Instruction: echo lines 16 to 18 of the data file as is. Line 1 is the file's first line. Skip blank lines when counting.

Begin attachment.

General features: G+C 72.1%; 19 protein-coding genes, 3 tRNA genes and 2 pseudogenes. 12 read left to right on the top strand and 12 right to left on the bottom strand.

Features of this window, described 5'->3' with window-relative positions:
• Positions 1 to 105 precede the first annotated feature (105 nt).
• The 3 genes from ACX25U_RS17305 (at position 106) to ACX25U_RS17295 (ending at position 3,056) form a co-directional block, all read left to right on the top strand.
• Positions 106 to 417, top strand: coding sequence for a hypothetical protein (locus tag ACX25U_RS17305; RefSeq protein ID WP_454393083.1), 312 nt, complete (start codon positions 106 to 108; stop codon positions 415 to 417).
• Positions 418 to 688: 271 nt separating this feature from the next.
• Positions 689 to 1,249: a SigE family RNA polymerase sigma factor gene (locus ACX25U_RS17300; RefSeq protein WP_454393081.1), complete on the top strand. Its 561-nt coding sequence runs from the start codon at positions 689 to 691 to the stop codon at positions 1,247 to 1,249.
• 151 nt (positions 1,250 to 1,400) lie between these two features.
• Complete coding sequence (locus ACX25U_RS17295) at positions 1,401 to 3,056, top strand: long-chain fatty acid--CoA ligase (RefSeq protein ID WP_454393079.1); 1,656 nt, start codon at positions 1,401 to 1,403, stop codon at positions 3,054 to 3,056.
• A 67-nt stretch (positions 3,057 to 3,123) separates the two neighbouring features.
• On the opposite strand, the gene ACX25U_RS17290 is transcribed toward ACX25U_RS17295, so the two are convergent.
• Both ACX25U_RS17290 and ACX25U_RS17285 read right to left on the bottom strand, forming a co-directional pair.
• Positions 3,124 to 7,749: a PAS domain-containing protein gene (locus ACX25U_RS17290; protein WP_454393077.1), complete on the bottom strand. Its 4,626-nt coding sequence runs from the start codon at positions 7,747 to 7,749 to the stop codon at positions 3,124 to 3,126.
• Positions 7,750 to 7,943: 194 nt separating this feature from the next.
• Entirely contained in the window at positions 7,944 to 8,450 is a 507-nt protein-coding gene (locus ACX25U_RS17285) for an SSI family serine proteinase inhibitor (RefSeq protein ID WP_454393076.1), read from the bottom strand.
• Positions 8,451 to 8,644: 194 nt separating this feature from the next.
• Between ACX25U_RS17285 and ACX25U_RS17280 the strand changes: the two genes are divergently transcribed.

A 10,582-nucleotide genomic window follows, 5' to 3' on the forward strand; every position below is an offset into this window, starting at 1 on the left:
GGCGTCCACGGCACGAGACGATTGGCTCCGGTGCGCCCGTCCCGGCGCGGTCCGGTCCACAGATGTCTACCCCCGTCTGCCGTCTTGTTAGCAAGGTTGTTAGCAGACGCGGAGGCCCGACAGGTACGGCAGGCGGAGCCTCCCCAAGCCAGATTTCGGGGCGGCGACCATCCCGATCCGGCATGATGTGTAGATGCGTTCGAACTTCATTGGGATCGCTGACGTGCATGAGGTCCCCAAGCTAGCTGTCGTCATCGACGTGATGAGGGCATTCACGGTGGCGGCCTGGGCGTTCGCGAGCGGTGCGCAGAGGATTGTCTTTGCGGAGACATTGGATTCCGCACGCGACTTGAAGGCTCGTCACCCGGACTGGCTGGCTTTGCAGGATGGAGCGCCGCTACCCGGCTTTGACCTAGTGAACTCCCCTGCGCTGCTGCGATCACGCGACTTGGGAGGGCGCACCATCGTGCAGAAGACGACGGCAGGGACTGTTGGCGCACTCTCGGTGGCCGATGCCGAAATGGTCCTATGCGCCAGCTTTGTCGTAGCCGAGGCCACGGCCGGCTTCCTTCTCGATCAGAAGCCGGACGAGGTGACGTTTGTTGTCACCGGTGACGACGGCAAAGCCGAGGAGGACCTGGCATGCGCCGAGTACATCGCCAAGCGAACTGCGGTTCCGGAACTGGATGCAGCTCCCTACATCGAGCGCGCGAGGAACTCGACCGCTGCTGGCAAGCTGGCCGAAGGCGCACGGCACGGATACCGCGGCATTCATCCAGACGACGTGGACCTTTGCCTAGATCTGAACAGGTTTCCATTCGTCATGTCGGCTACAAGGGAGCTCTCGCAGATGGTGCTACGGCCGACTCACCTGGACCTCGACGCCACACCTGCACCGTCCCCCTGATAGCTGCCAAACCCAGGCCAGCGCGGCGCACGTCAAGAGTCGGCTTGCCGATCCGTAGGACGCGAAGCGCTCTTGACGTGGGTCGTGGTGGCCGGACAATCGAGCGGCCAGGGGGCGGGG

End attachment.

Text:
• Positions 8,451 to 8,644: 194 nt separating this feature from the next.
• Between ACX25U_RS17285 and ACX25U_RS17280 the strand changes: the two genes are divergently transcribed.

A 10,582-nucleotide genomic window follows, 5' to 3' on the forward strand; every position below is an offset into this window, starting at 1 on the left: